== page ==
Two days in the Delta


For Richard’s birthday, I thought it might be fun to drive down to Clarksdale to visit the famed Crossroads and visit the local museums and haunts known for their connection to blues history.

The trip did not disappoint. Even though we went during the week and live music offerings were limited, in part because lots of places have limited operating hours early in the week, we still got to see and hear some good stuff, and just bask in the muggy glory of the birthplace of the blues.

_MG_6907 _MG_6909




_MG_6985 _MG_6987

_MG_7018 _MG_6993

_MG_7051 _MG_7075



_MG_7128 _MG_7143

_MG_7117 _MG_7097


Check out the full photo set here.

Climbing up the Minister’s Treehouse

Minister's Treehouse

About two hours east of Nashville, in Crossville, there’s a giant treehouse built by a minister who says God told him as long as he kept adding to the structure, he’d never run out of material. A few years ago the Fire Marshall ordered the structure to be closed to the public, as it did not meet fire codes. So now it sits abandoned.

I’m a sucker for rural places with bizarre backstories (like the Mindfield, for example), so when I saw this thing pop up in my Instagram feed as someone I follow visited it, I knew I had to go see for myself.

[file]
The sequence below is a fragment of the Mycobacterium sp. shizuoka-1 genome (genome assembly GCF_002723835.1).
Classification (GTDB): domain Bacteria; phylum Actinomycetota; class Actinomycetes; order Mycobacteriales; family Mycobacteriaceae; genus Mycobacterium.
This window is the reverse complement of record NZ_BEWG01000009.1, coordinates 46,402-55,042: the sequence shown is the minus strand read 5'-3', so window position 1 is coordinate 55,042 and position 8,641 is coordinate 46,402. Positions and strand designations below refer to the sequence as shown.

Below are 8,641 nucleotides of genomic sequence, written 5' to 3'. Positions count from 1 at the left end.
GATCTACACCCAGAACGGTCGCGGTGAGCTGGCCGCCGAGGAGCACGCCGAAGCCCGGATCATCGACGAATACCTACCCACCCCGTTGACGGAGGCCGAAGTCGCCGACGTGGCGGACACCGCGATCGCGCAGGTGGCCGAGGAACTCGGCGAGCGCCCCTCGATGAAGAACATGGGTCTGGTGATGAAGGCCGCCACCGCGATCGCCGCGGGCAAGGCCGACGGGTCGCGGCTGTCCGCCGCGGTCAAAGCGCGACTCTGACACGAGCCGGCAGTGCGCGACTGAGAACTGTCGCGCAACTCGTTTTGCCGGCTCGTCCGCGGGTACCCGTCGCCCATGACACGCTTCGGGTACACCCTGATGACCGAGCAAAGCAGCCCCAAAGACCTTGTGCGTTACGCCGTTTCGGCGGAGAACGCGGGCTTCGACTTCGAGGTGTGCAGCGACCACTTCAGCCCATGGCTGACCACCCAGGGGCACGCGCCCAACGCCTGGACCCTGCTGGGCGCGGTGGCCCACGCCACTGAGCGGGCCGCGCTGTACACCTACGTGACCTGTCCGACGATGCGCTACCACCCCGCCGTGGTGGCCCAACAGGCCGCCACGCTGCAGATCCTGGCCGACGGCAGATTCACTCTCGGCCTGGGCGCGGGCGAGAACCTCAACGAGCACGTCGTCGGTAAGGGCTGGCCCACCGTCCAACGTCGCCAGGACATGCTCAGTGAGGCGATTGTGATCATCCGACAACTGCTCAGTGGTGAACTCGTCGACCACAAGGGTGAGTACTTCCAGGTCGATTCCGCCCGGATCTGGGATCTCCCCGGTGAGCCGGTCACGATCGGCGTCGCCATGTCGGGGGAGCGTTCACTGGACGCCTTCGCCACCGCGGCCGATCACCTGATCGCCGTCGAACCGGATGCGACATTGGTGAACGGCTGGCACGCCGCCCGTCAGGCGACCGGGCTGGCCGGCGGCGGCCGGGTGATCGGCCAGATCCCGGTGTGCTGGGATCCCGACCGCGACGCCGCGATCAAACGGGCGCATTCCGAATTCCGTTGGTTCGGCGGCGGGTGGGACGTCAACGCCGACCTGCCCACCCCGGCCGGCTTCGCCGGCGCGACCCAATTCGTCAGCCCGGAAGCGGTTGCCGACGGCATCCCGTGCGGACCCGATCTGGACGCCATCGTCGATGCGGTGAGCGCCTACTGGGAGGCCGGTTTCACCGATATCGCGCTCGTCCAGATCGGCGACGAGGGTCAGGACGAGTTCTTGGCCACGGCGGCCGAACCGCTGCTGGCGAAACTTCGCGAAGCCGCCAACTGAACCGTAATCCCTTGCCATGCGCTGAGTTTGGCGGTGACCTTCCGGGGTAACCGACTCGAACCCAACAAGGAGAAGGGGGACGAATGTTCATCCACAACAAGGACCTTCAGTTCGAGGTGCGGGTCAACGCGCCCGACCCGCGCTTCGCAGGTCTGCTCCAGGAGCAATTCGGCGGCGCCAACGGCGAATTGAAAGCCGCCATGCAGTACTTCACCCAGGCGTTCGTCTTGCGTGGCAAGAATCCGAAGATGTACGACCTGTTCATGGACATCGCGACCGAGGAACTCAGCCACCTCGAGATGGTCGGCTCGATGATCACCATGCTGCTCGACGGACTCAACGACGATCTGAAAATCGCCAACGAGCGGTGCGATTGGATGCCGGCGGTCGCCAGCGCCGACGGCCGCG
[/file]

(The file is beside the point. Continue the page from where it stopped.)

Minister's Treehouse

Minister's Treehouse Minister's Treehouse

I went solo, which made for an interesting experience as I had no one there to crack jokes with to make me feel less creeped out. A family was leaving as I pulled up and I presumably had the place all to myself. There were times I doubted that, though, as the building swayed and creaked and made strange noises all around. Shuffling, knocking, scraping, sliding. I assume there are plenty of animals that call the treehouse home, and it occurred to me that if one of them was a crazed raccoon, I’d be in for a fight.

Minister's Treehouse _MG_2871

_MG_2938 Minister's Treehouse


One of the stranger experiences of climbing in the treehouse was looking down and seeing the floor below through the widely spaced floor boards. Several times I felt my stomach jump up to my throat as I thought about how I was three, four, five floors up on wooden boards that were constructed by a man with no blueprints and just a calling from God to build, build, build.


Minister's Treehouse

The chapel is the most impressive room in the place. It’s got an interesting mix of solemnity and whimsy (there’s a basketball goal on the wall, opposite the pulpit) and it’s built in amphitheater style, with slats of pews rising on all sides, several floors high around where the preacher would stand at the hand-carved altar. There were photos, paintings and carvings still in place. There’s a makeshift skylight formed by light corrugated fiberglass. Visitors from over the years had carved and painted what I thought was remarkably stupid graffiti on every surface.